"34 Do not think that I came to bring peace on the earth; I did not come to bring peace, but a sword. 35 For I came to set a man against his father, and a daughter against her mother, and a daughter-in-law against her mother-in-law; 36 and a man's enemies will be the members of his household. 37 He who loves father or mother more than me is not worthy of me; and he who loves son or daughter more than me is not worthy of me. 38 And he who does not take his cross and follow after me is not worthy of me." (Matt 10:34-38)

Yeshua's reality check would have been shocking to Jewish ears. In a culture where loyalty to family and clan was paramount, Yeshua makes it clear that God's will must always be a disciple's priority, even if it contradicts the desires of one's family. Yeshua could speak from personal experience (cf. Mark 3:21, 31-34). The parallel passage in Luke calls for "hating" family members (Luke 14:26), but in that context the verb has the Hebraic sense of loving less. For example, Jacob loved Leah less than Rachel (Gen 29:30; cf. Deut 21:15-17).

Yeshua also recognized that choosing to accept him as Messiah and Savior would divide families into believers and unbelievers, which could lead to loss of family unity and even loss of inheritance (cf. Php 3:8; Heb 10:34). On one occasion Yeshua issued his call to follow and the man replied, "Lord, permit me first to go and bury my father." But Yeshua said to him, "Allow the dead to bury their own dead; but as for you, go and proclaim everywhere the kingdom of God." On another occasion a man responding to Yeshua's invitation said, "I will follow You, Lord; but first permit me to say good-bye to those at home." But Jesus said to him, "No one, after putting his hand to the plow and looking back, is fit for the kingdom of God" (Luke 9:59-62). These anecdotes illustrate that when Yeshua calls the believer to follow, family loyalty may need to be sacrificed.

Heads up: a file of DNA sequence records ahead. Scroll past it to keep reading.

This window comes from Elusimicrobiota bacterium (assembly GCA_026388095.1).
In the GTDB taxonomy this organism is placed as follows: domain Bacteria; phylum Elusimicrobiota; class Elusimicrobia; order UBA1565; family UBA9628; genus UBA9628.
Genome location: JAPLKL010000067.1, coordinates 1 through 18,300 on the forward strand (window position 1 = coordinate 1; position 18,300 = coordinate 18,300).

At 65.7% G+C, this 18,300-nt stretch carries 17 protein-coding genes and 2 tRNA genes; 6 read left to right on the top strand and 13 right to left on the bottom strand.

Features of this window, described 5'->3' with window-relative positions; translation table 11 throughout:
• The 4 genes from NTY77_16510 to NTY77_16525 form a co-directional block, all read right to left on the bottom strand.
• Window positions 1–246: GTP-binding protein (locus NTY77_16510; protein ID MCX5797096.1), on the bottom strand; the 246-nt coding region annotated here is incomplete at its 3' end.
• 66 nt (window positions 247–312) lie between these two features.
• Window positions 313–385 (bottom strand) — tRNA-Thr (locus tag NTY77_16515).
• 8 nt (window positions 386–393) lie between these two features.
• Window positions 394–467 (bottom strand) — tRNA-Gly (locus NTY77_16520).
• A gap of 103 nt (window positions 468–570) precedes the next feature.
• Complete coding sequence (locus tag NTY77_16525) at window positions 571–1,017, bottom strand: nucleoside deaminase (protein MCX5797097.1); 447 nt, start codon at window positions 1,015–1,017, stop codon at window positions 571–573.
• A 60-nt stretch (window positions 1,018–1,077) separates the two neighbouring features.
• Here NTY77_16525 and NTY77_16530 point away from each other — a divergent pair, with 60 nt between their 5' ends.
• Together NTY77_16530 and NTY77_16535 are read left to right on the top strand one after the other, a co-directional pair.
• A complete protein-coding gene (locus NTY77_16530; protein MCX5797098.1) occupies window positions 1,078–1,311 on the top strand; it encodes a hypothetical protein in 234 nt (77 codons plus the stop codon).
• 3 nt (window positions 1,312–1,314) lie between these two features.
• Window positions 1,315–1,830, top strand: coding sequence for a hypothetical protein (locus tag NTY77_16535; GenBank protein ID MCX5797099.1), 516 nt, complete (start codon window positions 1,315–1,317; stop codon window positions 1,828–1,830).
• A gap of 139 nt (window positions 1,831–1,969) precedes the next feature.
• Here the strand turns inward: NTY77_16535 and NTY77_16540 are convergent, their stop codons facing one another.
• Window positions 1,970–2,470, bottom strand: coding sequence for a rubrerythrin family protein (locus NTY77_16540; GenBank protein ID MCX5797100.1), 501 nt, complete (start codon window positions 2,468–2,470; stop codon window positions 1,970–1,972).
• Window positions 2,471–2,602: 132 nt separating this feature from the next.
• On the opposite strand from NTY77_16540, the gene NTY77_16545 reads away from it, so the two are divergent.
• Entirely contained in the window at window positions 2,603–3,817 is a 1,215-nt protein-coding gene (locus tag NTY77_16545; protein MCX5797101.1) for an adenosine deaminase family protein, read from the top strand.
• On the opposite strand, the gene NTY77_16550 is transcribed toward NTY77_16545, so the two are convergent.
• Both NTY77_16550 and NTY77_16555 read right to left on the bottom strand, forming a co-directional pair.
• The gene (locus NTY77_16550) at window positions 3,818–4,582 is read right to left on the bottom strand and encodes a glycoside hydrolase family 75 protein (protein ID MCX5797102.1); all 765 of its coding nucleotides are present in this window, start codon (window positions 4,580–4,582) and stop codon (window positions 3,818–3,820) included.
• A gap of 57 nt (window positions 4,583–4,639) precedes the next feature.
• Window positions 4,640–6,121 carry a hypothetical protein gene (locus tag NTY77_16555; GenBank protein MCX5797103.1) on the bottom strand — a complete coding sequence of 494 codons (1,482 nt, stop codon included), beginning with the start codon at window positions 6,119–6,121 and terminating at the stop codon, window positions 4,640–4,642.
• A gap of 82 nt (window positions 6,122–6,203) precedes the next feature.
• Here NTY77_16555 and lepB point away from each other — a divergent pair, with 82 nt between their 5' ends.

Possessions

"None of you can be my disciple who does not give up all his own possessions." (Luke 14:33)

Another area that often separates the disciple from the believer is the wallet. The sacrifice in the area of finances can take two forms. First, God calls the disciple to give sacrificially, beginning with the tithe and then free-will offerings to support Kingdom ministry. Many believers object to tithing, because it is required in the Law of Moses and Yeshua supposedly canceled the Law. (He didn't.) In reality, tithing predated the laws given at Sinai in the example of Abraham who gave a tenth to Melchizedek (Gen 14:20; Heb 7:1-2), who is a type of Yeshua (Heb 5:6, 10; 6:20). If believers in Yeshua are sons of Abraham (Gal 3:7), then they should follow Abraham's example. Moreover, Yeshua affirmed the obligation of tithing (Matt 23:23). Unwillingness to tithe is not only stinginess, but disobedience of God's will.